In San Luis Obispo County, one in six people go to bed hungry most nights, according to the county’s Food Bank Coalition. That equates to over 46,000 people that are considered food insecure.
Many of these residents earn too much to qualify for the federal SNAP program, but not enough to sufficiently fill the fridge and cupboards. That’s where local food pantries come in.
The Food Bank Coalition of San Luis Obispo manages roughly 200 distributions a month. At these distributions, people line up to receive a box of staples - filled with items like dried milk, canned beef stew, pasta and cereals. In San Luis Obispo County, those boxes also come with delicious fresh vegetables and fruit, thanks to an organization called Glean SLO.
Roxanne Sanders is Glean SLO’s program manager, and it’s her job to try to decrease that one in six number going hungry.
“For a pretty small county, I always think that’s a high statistic, especially since we do live in such an agricultural abundance,” Sanders said.
The word glean is both a noun and a verb. Historically the verb meant to gather leftover grain or produce after the harvest. As a noun, a glean is a gathering to pick up that leftover crop.
KCBX caught up with a glean at Tally Farms in Arroyo Grande. Tally Farms has been a big supporter of the county’s food bank for the past few years. It operates a CSA program - community supported agriculture - so after crews fill customers’ CSA boxes with fresh produce, the company invites Glean SLO in to harvest the leftovers every week. On this day, the glean was in a field of heirloom tomatoes and Sanders showed us around.
“So we have about 12 volunteers out here today, and they're packing them into crates and then we take it back to the San Luis Obispo Food bank, and from there goes out whether through it's our distribution sites or our agency partners - which could be Salvation Army or Loaves and Fishes,” Sanders said.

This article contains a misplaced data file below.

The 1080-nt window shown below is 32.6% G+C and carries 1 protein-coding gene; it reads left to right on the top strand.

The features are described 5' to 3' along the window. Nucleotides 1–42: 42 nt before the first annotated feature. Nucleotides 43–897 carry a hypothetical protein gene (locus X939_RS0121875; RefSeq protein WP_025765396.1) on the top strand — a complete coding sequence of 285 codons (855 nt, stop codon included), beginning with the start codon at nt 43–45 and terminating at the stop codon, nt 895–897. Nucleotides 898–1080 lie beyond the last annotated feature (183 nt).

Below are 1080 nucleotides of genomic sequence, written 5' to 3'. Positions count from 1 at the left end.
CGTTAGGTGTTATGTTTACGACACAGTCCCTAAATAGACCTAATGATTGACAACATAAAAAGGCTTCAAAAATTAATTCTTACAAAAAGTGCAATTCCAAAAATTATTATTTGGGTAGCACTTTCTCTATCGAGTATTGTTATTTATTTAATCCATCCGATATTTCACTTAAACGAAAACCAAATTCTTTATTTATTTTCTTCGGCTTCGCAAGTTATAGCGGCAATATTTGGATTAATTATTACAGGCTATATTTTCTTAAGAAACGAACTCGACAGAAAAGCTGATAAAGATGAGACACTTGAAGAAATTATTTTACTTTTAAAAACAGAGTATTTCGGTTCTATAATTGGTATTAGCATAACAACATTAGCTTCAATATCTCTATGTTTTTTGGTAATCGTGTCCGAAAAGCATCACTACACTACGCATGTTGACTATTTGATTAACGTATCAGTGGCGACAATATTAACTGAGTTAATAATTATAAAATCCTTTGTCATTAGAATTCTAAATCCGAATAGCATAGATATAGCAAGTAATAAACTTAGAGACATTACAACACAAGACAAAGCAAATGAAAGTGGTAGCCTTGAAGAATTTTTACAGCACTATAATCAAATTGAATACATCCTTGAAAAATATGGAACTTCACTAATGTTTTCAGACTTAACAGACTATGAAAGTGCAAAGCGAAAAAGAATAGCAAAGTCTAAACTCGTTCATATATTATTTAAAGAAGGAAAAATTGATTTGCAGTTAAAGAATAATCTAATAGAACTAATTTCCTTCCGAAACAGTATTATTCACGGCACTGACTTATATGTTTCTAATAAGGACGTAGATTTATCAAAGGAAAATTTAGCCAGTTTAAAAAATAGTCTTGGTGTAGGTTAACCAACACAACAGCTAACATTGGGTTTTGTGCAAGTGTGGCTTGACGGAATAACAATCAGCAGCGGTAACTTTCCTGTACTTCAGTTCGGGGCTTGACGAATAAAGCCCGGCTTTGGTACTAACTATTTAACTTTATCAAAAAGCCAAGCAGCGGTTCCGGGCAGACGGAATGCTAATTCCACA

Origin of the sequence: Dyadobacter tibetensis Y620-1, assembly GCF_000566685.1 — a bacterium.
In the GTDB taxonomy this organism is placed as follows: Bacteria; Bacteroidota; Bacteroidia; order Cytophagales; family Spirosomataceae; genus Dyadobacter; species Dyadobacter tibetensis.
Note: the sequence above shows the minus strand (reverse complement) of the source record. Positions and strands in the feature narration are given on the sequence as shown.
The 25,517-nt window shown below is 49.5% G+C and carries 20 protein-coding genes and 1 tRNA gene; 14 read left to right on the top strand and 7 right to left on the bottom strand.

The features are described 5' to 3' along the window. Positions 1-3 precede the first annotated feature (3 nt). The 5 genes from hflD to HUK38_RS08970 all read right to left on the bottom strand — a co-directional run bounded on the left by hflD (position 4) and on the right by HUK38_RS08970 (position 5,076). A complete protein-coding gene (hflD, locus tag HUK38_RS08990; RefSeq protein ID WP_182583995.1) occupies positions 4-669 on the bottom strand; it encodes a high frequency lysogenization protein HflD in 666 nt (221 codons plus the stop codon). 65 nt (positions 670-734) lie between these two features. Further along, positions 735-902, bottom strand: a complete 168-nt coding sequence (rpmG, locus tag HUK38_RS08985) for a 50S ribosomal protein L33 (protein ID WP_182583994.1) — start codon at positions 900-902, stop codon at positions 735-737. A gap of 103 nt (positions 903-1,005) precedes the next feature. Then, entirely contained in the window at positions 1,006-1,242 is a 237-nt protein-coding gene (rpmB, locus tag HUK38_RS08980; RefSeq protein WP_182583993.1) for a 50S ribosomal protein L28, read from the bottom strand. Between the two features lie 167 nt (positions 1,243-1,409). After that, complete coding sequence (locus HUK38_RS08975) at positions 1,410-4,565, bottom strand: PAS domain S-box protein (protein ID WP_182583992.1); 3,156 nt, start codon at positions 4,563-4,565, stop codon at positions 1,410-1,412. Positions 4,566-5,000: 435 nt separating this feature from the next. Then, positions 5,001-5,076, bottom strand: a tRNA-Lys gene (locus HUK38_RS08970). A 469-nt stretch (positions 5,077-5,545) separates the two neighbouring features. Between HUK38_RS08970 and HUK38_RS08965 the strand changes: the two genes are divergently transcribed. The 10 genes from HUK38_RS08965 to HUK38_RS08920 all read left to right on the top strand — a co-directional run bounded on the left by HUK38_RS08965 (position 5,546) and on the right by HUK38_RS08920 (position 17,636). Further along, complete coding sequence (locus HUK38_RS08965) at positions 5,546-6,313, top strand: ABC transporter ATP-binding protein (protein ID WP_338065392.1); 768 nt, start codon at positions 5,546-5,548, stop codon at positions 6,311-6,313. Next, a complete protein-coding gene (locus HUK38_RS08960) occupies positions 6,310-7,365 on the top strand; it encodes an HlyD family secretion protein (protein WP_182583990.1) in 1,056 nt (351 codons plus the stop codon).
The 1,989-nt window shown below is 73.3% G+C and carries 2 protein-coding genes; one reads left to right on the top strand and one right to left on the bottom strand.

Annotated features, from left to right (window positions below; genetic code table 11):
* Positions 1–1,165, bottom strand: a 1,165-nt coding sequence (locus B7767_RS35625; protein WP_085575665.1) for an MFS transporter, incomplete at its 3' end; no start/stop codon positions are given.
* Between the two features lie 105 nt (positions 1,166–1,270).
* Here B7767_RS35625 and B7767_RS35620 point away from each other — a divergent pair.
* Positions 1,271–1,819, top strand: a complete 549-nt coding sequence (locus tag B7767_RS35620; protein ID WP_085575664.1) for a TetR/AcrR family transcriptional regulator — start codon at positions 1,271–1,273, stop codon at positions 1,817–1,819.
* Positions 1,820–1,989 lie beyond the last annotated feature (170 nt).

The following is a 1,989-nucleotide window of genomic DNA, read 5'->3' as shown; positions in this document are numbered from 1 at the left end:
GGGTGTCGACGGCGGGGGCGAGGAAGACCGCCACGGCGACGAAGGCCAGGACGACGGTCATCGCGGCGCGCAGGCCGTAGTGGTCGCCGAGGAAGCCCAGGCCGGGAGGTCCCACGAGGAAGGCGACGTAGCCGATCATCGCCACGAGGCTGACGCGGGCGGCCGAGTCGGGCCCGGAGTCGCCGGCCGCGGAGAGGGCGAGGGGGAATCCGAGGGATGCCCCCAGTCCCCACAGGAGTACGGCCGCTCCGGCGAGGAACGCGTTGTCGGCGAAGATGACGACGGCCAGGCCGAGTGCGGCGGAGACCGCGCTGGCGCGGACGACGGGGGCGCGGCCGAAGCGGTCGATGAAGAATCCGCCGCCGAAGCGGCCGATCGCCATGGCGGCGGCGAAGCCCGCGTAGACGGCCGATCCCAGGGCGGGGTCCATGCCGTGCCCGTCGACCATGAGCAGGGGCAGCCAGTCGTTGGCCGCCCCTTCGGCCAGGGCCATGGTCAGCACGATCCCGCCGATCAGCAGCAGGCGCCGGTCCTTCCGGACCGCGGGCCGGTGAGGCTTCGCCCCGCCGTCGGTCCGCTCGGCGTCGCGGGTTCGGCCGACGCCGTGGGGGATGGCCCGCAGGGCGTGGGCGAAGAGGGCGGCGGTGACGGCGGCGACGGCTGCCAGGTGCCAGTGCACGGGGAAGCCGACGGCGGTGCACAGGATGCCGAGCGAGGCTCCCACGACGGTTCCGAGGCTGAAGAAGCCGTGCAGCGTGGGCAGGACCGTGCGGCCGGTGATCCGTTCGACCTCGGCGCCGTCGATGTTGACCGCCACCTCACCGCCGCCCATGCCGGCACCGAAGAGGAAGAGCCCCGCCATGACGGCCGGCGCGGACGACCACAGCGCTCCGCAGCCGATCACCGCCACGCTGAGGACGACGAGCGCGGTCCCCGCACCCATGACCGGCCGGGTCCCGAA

Glean volunteer Anne Ketelaar has been out on about 75 gleans.
“Oh I love coming out here. I feel good about coming out and harvesting the produce that would have gone to waste otherwise,” Ketelaar said. “And you feel good that about coming out and working out in the sun. And you meet a lot of really nice people and it's very rewarding.”
For San Luis Obispo resident Lauren Stowe, this was her first time on a glean.
“I volunteered because I walk in my neighborhood and I see a lot of wasted opportunity and instead of being upset I thought I'd be a little proactive about it and help,” Stowe said.
Mark Anselmi had two reasons to sign up to work this glean- his friend Carol and his own bounty. “I live in Templeton. I have a big backyard garden and I can never seem to use all my stuff so I'd like to give it,” Anselmi said. “And then I thought well this is just that. On a bigger level. So here I am because I figure there's a lot of stuff here that people can use.”
This was Anselmi’s second glean.
“Yeah, I picked apples a couple weeks ago - it was great!”
Chuck Asmus is a key cog in the Glean SLO machine. He started as a volunteer driver for about a year, then was hired on as a part-time driver. Over the past four years, he’s been a part of approximately 700 gleans.
His biggest take-away from his work with Glean SLO?
“There's a lot of nice people in this county and this county is full of an abundant bounty of fresh vegetables and fruit and they're willing to spread the love around the county,” Asmus said.
With the Central Coast climate, Glean SLO is able to do their work year-round. Last winter was a little rough with all the rains, which is the only thing other than extreme heat that will cancel a planned glean. Each picking session lasts about two hours, and Sanders schedules them in the mornings or late afternoons to beat the heat. Sanders said the organization has a robust volunteer base in south county, but could use both field donations and volunteers in north county, and she encourages anyone interested to check out the Glean SLO website.
“It's pretty easy, so you go onto our website, which is gleanslo.org and you hit volunteer and you just fill out your name your information and then you have access to our harvest calendar and it shows you the gleans that we have going for the week where they are - whether it's you know Cambria or Arroyo Grande, San Luis Obispo or Templeton - and you can sign up for it,” explained Sanders.
Coming up - from October 16 to October 24, Glean SLO is having a special event. It’s called Glean 8-0-5 and includes volunteers in Ventura and Santa Barbara counties.
“We're hoping that we can encourage a lot of community members to come on out and glean and just kind of ramp up,” Sanders said. “We're hoping we can do maybe like you know 15 or 20 in a week but that may be a little more than we're able to do.”